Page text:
Straight after the First Ascent shoot I headed up to climb the Grandes Charmoz North Face from town with Ally Swinton. The climb was super fast and easy but the round trip from town in deep snow made for a really long and fun day out.
Ally Swinton on the Grandes Charmoz North Face
The weather this autumn and winter has not been conducive to anything high mountain, so I've set my sights on the ice again doing numerous laps on Nuit Blanche and other ice climbs in the area. I thought I was going to die on this pitch when the whole pillar fractured and started cracking around me for 20 seconds, the scariest moment of my climbing life so far.
Myself on Nuit Blanche just before it started cracking all around me...scary times
2014.....with two Greater Ranges trips already scheduled am feeling good about this one!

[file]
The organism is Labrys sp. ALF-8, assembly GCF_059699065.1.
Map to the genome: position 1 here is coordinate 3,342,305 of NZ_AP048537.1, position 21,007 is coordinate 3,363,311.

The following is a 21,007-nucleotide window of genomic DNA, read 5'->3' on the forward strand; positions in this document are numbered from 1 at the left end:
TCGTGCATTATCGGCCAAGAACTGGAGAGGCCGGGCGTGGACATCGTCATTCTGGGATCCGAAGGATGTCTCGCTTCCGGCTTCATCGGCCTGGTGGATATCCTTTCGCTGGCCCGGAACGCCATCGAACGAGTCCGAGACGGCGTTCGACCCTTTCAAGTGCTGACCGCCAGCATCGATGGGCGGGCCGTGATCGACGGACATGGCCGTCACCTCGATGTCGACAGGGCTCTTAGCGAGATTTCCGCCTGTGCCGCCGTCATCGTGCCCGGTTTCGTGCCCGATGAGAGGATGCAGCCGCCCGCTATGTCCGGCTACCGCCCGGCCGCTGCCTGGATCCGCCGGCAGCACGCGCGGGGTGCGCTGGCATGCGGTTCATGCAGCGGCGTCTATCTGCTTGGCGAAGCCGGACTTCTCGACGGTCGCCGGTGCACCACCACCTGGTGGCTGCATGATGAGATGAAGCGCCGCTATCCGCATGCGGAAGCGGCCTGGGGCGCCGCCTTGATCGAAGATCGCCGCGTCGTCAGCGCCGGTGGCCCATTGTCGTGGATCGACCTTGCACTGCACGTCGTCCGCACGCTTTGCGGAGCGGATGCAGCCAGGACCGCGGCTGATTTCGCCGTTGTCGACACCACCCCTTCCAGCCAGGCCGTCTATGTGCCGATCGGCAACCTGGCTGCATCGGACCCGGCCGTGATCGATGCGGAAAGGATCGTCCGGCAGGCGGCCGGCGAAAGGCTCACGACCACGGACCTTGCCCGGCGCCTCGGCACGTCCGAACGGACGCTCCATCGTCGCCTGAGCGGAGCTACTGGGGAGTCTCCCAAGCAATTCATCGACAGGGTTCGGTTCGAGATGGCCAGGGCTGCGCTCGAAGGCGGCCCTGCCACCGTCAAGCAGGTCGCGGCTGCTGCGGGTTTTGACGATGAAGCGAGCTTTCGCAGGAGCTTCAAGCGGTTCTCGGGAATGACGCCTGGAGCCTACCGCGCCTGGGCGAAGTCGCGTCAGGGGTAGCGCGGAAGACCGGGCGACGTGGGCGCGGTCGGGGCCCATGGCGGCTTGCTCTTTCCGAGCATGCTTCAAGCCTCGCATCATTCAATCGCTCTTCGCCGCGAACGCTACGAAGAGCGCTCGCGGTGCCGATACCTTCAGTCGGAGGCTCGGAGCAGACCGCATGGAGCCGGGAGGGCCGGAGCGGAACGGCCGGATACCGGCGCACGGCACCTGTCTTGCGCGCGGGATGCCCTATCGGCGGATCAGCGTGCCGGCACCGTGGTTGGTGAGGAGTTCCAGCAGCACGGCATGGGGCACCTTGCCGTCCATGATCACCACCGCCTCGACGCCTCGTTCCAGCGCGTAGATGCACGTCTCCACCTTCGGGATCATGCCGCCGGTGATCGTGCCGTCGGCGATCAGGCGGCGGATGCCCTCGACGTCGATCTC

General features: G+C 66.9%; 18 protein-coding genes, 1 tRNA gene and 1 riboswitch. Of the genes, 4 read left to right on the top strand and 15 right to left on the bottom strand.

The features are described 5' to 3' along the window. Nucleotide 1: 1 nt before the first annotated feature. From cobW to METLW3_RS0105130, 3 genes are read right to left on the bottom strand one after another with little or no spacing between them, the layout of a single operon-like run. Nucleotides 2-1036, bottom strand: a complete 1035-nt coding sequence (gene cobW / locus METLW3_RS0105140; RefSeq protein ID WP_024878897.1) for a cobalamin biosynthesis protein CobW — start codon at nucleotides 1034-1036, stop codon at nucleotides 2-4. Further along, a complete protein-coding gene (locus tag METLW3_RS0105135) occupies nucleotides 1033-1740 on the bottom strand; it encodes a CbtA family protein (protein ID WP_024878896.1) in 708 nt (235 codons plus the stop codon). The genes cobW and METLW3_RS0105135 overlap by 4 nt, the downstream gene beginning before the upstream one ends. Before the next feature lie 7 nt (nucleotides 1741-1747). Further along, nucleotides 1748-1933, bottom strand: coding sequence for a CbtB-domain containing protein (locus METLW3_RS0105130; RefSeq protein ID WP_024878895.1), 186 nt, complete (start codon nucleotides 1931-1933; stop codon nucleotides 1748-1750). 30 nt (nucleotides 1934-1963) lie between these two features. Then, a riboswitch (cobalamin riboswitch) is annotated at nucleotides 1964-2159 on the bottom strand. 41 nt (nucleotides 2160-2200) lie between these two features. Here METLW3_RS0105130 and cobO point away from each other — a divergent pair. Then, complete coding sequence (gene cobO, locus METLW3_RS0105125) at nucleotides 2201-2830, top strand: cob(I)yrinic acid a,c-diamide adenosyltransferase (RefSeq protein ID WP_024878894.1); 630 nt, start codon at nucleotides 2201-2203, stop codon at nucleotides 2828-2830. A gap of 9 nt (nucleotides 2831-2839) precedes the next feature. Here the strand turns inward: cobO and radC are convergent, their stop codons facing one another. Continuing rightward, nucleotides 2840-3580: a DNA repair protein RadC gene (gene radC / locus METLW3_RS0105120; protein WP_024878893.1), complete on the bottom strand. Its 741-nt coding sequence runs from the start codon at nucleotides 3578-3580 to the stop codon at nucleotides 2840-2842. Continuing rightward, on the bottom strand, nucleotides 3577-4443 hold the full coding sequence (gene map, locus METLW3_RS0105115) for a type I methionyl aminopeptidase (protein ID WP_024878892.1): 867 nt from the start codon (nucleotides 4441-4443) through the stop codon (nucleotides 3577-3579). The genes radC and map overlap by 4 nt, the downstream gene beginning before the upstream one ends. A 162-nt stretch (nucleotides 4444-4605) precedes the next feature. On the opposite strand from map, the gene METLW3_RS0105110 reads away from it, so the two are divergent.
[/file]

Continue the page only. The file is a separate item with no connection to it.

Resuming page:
I always know it's going to be a tough day when I'm knocking back Cliff Caffeinated Shot Blocks still hours away from the bergshrund to stay awake. But the week leading up to the Charmoz had been full of long climbs and very early starts- so the decision to finish it all off by getting up at 3am and climbing the N Face of the Charmoz from town in a day, round trip, was not the best one I've had. But then it seems like such a good way of climbing this face. The idea to do it from town was actually born almost exactly a year ago when myself and Ally headed up only to find the lower slabs covered in snow rather than thin ice. Another notch to the bail list and a year later I read that some Italians had just done it- the Charmoz is one of those faces that can often look in condition but is actually very rarely in condition. I was happy on this occasion to let someone else take the unknown out of the equation and find out whether it was climbable or not- they reported thin conditions and took three days so we packed a big rack and a small bivy kit just in case.